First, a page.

This will be my 80th Christmas. The first one, I don’t remember. I was six days old. I celebrated Christmas in the hospital, with my mother, in the days when newly-delivered mothers and their babies were allowed about a two-week rest from the traumatic experience of separation they had both just been through.
The first Christmas that I remember, when I was two, or maybe three, I saw Santa Claus. He was right there next to the Christmas tree in our apartment. We had company, so I was sleeping in the living room, on two big chairs put seat to seat. It was the middle of the night. The grown-ups had all gone to bed. I woke up, and saw him as plain as anything, in his red suit with white trim, across the room, looking toward me, and the tree lights were on, too.
In the morning, when I told the grown-ups, they said I must have been dreaming, or else it was all my imagination. But I was sure of what I had experienced. I finally kept quiet, but never really gave in.
There are a few other Christmases I remember – for instance. the first one at our Ursuline novitiate in Beacon, when the novices got us up well before midnight, silently but smilingly handed us our shawls and boots, and led us out into the fields. A wooden shed had been fixed up with a manger and images of Mary and Joseph. There we stood and sang Christmas carols in the clear country air before going back to the chapel for Midnight Mass.
Then there was the Christmas Eve in Taiwan, when I was assigned with my homeroom students to decorate the students’ dining room. Decorate? With what? The only decorations I knew were hand-me-downs from European traditions. Here I was in a semi-tropical country, a vastly different culture. No evergreens, no snowflakes, no tinsel, no wide red ribbon. Somehow, the girls must have found a way – all I can remember is the feeling of impotence, of being given a task impossible for me.
Some other Christmases I remember as sweet, some sad, some frustrating. But most, I confess, blur into moments that go by with a sense of emptiness, that in the effort to observe the traditions and rituals, I’ve missed the meaning of it all.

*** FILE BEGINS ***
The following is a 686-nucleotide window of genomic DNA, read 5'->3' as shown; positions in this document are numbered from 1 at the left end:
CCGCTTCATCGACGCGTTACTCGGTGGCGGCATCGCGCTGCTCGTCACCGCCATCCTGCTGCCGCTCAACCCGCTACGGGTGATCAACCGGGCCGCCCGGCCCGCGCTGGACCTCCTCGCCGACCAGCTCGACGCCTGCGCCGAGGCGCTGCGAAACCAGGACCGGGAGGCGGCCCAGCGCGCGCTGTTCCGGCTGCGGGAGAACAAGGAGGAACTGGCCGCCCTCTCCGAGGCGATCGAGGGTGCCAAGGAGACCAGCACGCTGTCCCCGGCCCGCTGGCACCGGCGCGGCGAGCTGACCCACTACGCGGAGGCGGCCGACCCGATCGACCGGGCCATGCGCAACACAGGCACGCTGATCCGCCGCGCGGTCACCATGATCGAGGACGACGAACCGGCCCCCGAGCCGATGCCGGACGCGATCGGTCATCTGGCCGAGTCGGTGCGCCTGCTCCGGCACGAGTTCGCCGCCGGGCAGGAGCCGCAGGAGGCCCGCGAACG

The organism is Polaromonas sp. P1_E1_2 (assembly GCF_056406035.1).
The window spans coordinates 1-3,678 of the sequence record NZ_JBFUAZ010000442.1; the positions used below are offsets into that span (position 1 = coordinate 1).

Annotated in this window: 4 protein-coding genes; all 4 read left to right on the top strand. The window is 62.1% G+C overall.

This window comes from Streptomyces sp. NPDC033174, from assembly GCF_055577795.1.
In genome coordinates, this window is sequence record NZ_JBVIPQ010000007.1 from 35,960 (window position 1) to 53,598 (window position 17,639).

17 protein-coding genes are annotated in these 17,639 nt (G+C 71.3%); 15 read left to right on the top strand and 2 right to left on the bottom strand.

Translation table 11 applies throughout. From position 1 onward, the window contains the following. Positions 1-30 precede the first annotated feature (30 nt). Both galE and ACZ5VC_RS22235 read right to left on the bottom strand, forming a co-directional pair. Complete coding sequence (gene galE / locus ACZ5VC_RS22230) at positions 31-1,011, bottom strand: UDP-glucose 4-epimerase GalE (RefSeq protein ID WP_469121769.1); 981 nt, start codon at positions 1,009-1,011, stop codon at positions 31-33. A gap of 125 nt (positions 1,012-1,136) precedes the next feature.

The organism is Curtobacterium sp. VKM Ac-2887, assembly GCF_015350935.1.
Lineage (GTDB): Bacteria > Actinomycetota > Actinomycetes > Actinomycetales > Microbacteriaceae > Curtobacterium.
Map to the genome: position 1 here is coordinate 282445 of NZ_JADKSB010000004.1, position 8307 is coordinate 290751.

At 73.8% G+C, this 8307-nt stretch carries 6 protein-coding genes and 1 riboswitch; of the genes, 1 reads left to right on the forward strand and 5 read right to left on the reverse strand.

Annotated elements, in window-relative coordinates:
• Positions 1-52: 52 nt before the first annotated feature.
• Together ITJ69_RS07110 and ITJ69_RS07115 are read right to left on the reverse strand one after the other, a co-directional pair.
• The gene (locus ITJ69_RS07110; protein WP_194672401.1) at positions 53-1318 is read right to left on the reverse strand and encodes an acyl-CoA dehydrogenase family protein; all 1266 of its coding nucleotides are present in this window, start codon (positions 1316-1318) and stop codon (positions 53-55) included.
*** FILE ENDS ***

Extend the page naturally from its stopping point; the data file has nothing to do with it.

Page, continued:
Now, for the 80th Christmas, but perhaps for the first time, I’ve been realizing what it is we celebrate. It is a birth, the birthing of a baby boy to a young woman. And birthing means pain, a pain such as every mother knows and I have never known. The baby boy was named Jesus, and grew up to be a prophet, an itinerant preacher with a disarmingly simple message: Love. God is love. You are to love God, love each other. Love one another as I have loved you.
But wait. Think of this: “A child is born to us. A son is given to us.” To us. To all of us. Is it that, in this ever-evolving universe, all the pain that we humans experience, mothers and virgins, women and men, can be seen as birth-pangs of the God-life in us? Can it be that illness or death, or the devastation of a storm surge, or the immeasurable grief and loss of families caught in a mass killing, or all the world’s troubles brought to us on the nightly newscasts, are preambles to life?
I think it can. It takes a focused way of seeing, a deliberate looking for the ways that are opened up to loving, to some newness of life, however small it might seem, in ourselves and those around us. It takes a faith in the message that the grown-up Jesus left for us: that love is what it’s all about.
And in this new way of seeing, Christmas comes not once a year, but every day, every moment.
Not easy. But birthing never is.